Stack of brown and tan cow hides DutchScenery/iStock/Thinkstock
Pile of different brown with white cow hides

U.S. hide, skin, leather industry exports $2.04b worth of goods in 2016

Total export value falls from peak in 2014, but pace has slowed.

The U.S.hide, skin and leather industry exported more than $2.04 billion in cattle hides, pig skins and semi-processed leather products in 2016, according to the North American Meat Institute (NAMI). Although total export value remained lower after peaking in 2014, the pace of decline slowed compared to 2015.

According to NAMI, U.S. hides and skins companies – including producers, processors, brokers and dealers – regularly export more than 90% of the total U.S. production of these products and are one of the top raw material suppliers to the global leather manufacturing industry.

“The hides and skins industry is a major success story for U.S. agriculture and exports,” said Stephen Sothmann, president of the U.S. Hide, Skin & Leather Assn. “The industry has positioned itself well to capitalize on a highly dynamic, integrated global leather marketplace.”

According to U.S. Department of Agriculture data, U.S. exports of wet salted cattle hides dropped to $1.39 billion in value, a 5% decrease from 2015 levels. Exports of wet blue cattle hides (semi-processed hides that have undergone the first stages of leather tanning) similarly fell 19% to $606 million in value.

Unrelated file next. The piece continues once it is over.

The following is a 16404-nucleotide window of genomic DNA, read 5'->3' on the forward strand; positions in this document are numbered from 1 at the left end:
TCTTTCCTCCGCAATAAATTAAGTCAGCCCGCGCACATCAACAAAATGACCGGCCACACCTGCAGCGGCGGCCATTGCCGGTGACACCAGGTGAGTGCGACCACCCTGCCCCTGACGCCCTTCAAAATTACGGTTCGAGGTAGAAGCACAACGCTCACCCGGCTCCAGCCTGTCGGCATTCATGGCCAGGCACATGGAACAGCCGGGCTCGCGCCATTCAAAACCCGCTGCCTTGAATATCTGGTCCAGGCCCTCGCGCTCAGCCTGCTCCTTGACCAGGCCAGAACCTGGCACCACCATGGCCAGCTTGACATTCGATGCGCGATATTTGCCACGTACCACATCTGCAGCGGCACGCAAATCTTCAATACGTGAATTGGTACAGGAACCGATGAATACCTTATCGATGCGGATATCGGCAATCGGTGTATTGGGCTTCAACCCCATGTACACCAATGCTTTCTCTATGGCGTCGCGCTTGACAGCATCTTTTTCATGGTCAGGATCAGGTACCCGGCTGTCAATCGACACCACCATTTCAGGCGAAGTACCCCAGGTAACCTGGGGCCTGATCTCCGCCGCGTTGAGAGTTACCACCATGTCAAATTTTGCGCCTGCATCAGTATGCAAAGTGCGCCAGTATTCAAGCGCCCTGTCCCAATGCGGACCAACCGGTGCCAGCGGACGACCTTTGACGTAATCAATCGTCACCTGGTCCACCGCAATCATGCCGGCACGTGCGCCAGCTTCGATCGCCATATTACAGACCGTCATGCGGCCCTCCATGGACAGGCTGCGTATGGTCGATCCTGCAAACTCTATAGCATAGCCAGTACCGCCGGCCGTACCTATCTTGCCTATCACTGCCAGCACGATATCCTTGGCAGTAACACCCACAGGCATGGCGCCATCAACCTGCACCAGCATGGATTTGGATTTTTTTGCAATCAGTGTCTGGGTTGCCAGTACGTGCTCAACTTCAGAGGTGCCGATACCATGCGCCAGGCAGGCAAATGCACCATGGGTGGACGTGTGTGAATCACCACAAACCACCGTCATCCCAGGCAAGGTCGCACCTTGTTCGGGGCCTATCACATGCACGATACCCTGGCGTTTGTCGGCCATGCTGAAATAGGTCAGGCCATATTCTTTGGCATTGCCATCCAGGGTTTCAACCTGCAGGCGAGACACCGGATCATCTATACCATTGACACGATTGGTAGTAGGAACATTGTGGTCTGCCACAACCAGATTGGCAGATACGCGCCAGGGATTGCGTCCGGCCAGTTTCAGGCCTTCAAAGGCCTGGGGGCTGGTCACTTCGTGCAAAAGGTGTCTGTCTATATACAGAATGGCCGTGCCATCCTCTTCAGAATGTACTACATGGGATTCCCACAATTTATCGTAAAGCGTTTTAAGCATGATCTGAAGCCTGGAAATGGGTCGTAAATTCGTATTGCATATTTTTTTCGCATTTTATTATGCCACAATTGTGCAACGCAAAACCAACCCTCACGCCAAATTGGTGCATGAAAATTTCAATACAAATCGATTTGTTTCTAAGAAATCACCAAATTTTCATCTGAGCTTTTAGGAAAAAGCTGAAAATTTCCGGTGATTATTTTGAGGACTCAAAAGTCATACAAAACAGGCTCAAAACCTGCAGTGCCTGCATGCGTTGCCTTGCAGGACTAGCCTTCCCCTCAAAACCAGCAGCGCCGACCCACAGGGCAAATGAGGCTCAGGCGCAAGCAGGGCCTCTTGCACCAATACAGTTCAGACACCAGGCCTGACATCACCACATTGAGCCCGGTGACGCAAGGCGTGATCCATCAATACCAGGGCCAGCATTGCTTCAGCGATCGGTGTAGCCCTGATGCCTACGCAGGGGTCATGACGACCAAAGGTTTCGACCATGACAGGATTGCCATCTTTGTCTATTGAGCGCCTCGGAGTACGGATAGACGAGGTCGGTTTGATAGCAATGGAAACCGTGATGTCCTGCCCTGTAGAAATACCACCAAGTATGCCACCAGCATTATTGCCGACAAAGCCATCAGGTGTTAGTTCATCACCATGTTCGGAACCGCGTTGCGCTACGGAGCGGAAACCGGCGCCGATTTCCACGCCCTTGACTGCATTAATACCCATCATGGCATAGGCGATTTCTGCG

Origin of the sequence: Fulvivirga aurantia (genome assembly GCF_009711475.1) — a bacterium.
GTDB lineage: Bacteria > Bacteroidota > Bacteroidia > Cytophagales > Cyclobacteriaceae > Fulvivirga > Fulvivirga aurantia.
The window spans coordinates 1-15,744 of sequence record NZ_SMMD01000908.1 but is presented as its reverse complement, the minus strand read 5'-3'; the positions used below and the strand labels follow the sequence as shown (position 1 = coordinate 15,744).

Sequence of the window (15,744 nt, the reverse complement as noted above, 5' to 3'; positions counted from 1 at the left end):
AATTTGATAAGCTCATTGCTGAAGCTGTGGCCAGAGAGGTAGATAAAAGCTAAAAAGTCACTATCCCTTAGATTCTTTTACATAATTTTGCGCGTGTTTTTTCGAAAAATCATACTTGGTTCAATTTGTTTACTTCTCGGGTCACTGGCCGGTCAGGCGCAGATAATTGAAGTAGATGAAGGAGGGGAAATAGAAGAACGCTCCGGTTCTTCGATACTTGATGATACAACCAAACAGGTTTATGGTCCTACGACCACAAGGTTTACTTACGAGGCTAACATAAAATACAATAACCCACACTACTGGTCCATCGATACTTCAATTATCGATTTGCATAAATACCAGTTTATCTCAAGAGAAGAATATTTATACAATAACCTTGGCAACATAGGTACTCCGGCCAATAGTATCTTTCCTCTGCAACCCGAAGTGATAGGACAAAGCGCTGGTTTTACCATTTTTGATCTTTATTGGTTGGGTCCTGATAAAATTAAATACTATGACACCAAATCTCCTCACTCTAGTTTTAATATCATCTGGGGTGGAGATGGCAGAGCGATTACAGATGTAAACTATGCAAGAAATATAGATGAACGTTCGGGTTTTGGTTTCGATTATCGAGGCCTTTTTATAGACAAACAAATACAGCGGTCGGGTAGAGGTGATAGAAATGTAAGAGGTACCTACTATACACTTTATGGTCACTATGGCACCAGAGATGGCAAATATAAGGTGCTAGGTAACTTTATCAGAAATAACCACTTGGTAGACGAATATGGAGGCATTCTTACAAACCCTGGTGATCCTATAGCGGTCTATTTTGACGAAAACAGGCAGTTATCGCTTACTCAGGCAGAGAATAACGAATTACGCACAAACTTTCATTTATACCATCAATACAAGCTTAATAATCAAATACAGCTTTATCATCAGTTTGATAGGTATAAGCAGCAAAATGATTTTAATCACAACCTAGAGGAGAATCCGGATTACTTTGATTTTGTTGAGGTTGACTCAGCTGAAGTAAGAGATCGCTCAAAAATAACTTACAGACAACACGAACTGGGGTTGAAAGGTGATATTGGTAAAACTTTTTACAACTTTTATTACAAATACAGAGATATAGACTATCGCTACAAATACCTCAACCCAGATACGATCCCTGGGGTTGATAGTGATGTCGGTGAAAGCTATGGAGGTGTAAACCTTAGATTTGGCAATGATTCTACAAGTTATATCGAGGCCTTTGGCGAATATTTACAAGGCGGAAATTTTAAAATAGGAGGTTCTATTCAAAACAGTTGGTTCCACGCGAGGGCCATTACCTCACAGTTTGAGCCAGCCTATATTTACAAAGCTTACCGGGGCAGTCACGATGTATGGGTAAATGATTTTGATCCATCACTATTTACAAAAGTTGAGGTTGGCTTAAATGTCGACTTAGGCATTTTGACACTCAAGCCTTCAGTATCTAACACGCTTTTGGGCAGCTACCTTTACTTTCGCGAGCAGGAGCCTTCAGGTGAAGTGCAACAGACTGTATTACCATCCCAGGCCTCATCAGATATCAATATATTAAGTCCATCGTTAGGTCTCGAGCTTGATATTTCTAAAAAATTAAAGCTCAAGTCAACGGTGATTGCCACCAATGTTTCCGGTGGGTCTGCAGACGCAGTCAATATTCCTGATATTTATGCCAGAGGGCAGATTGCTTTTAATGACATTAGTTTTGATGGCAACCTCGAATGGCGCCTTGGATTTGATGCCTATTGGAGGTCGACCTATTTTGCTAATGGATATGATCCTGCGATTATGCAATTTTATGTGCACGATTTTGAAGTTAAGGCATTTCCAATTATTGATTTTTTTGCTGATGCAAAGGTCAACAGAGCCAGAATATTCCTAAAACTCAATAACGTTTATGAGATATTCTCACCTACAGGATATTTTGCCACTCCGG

China was the largest buyer of both salted and wet blue cattle hides for the year, with imports valued at more than $861 million for wet salted cattle hides and $217 million for wet blue cattle hide products. Other large destination markets included Korea, Mexico, Vietnam and the European Union.

U.S. pigskin exports, likewise, dropped 16% in value to $32 million. NAMI noted that the largest markets for U.S. pigskins continue to be Mexico and Taiwan, which account for the vast majority of all U.S. exports.

“The export data reflects sluggish global leather industry market conditions in recent years. A variety of factors, including economic slowdowns in China and reduced leather utilization in footwear globally, have pushed leather demand lower. However, many in the industry see the trend improving in 2017 as leather is reincorporated into more product lines, especially footwear,” NAMI said.

Given its dependence on trade with foreign markets for its continued livelihood, the industry is also monitoring the global political situation very closely, the group added.

“We have concerns about the political rhetoric surrounding international trade of late,” Sothmann noted. “It is our hope that any policy revisions to the existing international trading system will not negatively impact a thriving U.S. industry’s ability to compete just as our market is beginning to expand.”

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